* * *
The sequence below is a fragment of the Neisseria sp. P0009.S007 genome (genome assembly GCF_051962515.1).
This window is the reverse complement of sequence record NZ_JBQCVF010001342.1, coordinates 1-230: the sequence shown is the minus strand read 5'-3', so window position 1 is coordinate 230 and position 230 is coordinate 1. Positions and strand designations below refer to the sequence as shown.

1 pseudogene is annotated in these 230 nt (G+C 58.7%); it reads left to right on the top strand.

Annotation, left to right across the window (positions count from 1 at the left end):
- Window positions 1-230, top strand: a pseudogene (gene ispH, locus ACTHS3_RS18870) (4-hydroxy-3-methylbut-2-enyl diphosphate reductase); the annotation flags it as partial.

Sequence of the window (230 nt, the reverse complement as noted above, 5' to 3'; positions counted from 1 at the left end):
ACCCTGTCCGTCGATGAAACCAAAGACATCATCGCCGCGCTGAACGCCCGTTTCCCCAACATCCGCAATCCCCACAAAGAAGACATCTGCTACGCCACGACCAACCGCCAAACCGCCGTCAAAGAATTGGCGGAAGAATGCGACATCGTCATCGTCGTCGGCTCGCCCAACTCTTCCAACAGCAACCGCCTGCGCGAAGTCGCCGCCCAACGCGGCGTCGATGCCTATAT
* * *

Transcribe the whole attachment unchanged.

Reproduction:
The sequence below is a fragment of the Neisseria sp. P0009.S007 genome (genome assembly GCF_051962515.1).
This window is the reverse complement of sequence record NZ_JBQCVF010001342.1, coordinates 1-230: the sequence shown is the minus strand read 5'-3', so window position 1 is coordinate 230 and position 230 is coordinate 1. Positions and strand designations below refer to the sequence as shown.

1 pseudogene is annotated in these 230 nt (G+C 58.7%); it reads left to right on the top strand.

Annotation, left to right across the window (positions count from 1 at the left end):
- Window positions 1-230, top strand: a pseudogene (gene ispH, locus ACTHS3_RS18870) (4-hydroxy-3-methylbut-2-enyl diphosphate reductase); the annotation flags it as partial.

Sequence of the window (230 nt, the reverse complement as noted above, 5' to 3'; positions counted from 1 at the left end):
ACCCTGTCCGTCGATGAAACCAAAGACATCATCGCCGCGCTGAACGCCCGTTTCCCCAACATCCGCAATCCCCACAAAGAAGACATCTGCTACGCCACGACCAACCGCCAAACCGCCGTCAAAGAATTGGCGGAAGAATGCGACATCGTCATCGTCGTCGGCTCGCCCAACTCTTCCAACAGCAACCGCCTGCGCGAAGTCGCCGCCCAACGCGGCGTCGATGCCTATAT